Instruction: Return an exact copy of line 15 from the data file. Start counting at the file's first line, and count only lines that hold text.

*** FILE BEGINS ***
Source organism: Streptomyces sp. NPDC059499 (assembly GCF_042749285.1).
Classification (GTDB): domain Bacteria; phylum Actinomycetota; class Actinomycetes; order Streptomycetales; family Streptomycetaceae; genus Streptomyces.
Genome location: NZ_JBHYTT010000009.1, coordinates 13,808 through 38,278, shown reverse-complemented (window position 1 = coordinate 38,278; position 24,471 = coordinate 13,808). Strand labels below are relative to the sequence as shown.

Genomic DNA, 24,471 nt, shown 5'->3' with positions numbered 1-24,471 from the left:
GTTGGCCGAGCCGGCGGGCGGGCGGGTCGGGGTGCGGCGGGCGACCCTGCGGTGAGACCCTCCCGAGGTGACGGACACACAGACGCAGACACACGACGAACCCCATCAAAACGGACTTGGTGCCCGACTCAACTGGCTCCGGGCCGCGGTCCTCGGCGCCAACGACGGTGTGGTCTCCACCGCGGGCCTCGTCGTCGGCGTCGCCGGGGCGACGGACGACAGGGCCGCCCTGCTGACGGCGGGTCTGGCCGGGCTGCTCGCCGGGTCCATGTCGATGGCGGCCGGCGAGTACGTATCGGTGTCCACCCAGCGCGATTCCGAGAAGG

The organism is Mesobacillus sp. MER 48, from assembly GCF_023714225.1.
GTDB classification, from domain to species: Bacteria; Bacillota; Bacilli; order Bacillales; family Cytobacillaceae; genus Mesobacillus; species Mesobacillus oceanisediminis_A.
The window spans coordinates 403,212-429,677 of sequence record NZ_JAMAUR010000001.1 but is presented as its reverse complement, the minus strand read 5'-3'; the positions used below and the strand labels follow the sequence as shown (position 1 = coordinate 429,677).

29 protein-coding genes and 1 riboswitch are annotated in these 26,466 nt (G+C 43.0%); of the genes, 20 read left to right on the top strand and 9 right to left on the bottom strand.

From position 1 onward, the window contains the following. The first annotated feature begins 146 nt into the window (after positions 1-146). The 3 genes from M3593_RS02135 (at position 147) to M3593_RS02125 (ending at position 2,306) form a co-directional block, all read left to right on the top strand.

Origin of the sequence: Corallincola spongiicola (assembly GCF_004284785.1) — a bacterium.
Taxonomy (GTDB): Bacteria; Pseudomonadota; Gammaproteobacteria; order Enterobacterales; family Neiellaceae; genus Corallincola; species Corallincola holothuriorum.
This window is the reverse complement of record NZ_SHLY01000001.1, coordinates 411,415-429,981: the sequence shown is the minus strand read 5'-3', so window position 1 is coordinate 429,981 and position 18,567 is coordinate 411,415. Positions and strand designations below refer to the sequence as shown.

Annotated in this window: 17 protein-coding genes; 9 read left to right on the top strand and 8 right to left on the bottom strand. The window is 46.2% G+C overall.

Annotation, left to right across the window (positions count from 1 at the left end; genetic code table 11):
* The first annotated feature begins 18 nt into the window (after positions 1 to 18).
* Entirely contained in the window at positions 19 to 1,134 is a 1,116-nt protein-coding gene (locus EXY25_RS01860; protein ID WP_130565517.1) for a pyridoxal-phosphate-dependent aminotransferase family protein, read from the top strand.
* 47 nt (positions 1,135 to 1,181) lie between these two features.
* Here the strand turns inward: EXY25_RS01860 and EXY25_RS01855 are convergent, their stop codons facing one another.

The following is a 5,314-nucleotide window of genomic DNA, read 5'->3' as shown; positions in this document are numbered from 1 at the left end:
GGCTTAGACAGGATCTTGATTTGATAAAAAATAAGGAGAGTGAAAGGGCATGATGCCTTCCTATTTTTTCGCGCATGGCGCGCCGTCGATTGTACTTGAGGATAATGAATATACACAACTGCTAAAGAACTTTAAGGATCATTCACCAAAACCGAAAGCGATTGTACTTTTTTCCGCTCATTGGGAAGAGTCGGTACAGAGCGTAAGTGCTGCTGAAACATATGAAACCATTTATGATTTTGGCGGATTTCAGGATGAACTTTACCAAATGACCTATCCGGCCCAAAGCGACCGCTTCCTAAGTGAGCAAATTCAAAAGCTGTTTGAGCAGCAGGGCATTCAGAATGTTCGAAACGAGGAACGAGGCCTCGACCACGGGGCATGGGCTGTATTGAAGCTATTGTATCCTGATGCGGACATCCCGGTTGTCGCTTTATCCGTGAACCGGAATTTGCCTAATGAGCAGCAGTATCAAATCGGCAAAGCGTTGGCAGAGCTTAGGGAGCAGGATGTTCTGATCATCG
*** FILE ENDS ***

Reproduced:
Annotation, left to right across the window (positions count from 1 at the left end; genetic code table 11):